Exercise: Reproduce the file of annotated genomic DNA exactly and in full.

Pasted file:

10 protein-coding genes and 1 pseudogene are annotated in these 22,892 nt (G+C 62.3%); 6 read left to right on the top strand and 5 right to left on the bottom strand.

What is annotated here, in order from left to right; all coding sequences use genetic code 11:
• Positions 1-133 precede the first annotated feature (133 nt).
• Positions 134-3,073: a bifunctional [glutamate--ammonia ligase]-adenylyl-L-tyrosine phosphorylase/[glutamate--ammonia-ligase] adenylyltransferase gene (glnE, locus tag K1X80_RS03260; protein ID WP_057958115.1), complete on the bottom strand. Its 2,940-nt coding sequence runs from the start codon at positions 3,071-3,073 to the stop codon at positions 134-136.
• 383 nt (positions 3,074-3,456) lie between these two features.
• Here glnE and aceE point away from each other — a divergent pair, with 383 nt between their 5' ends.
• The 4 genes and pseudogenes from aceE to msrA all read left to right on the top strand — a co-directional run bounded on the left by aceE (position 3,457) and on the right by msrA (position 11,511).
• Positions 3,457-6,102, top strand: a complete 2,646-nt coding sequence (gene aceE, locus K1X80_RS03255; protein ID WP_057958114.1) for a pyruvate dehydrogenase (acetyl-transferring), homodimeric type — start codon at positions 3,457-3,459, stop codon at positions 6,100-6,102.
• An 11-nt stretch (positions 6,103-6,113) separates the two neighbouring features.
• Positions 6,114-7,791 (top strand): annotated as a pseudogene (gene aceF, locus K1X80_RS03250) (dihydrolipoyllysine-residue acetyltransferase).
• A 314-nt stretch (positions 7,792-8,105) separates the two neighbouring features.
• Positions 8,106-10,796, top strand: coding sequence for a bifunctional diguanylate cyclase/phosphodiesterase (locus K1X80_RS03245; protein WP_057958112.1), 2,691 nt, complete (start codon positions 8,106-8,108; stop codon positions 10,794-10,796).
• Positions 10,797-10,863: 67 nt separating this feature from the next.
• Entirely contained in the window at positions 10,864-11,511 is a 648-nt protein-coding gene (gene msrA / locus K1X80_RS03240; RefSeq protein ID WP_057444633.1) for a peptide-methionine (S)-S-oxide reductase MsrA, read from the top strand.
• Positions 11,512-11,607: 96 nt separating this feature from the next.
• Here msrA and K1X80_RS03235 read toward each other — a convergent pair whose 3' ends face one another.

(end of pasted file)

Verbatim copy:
10 protein-coding genes and 1 pseudogene are annotated in these 22,892 nt (G+C 62.3%); 6 read left to right on the top strand and 5 right to left on the bottom strand.

What is annotated here, in order from left to right; all coding sequences use genetic code 11:
• Positions 1-133 precede the first annotated feature (133 nt).
• Positions 134-3,073: a bifunctional [glutamate--ammonia ligase]-adenylyl-L-tyrosine phosphorylase/[glutamate--ammonia-ligase] adenylyltransferase gene (glnE, locus tag K1X80_RS03260; protein ID WP_057958115.1), complete on the bottom strand. Its 2,940-nt coding sequence runs from the start codon at positions 3,071-3,073 to the stop codon at positions 134-136.
• 383 nt (positions 3,074-3,456) lie between these two features.
• Here glnE and aceE point away from each other — a divergent pair, with 383 nt between their 5' ends.
• The 4 genes and pseudogenes from aceE to msrA all read left to right on the top strand — a co-directional run bounded on the left by aceE (position 3,457) and on the right by msrA (position 11,511).
• Positions 3,457-6,102, top strand: a complete 2,646-nt coding sequence (gene aceE, locus K1X80_RS03255; protein ID WP_057958114.1) for a pyruvate dehydrogenase (acetyl-transferring), homodimeric type — start codon at positions 3,457-3,459, stop codon at positions 6,100-6,102.
• An 11-nt stretch (positions 6,103-6,113) separates the two neighbouring features.
• Positions 6,114-7,791 (top strand): annotated as a pseudogene (gene aceF, locus K1X80_RS03250) (dihydrolipoyllysine-residue acetyltransferase).
• A 314-nt stretch (positions 7,792-8,105) separates the two neighbouring features.
• Positions 8,106-10,796, top strand: coding sequence for a bifunctional diguanylate cyclase/phosphodiesterase (locus K1X80_RS03245; protein WP_057958112.1), 2,691 nt, complete (start codon positions 8,106-8,108; stop codon positions 10,794-10,796).
• Positions 10,797-10,863: 67 nt separating this feature from the next.
• Entirely contained in the window at positions 10,864-11,511 is a 648-nt protein-coding gene (gene msrA / locus K1X80_RS03240; RefSeq protein ID WP_057444633.1) for a peptide-methionine (S)-S-oxide reductase MsrA, read from the top strand.
• Positions 11,512-11,607: 96 nt separating this feature from the next.
• Here msrA and K1X80_RS03235 read toward each other — a convergent pair whose 3' ends face one another.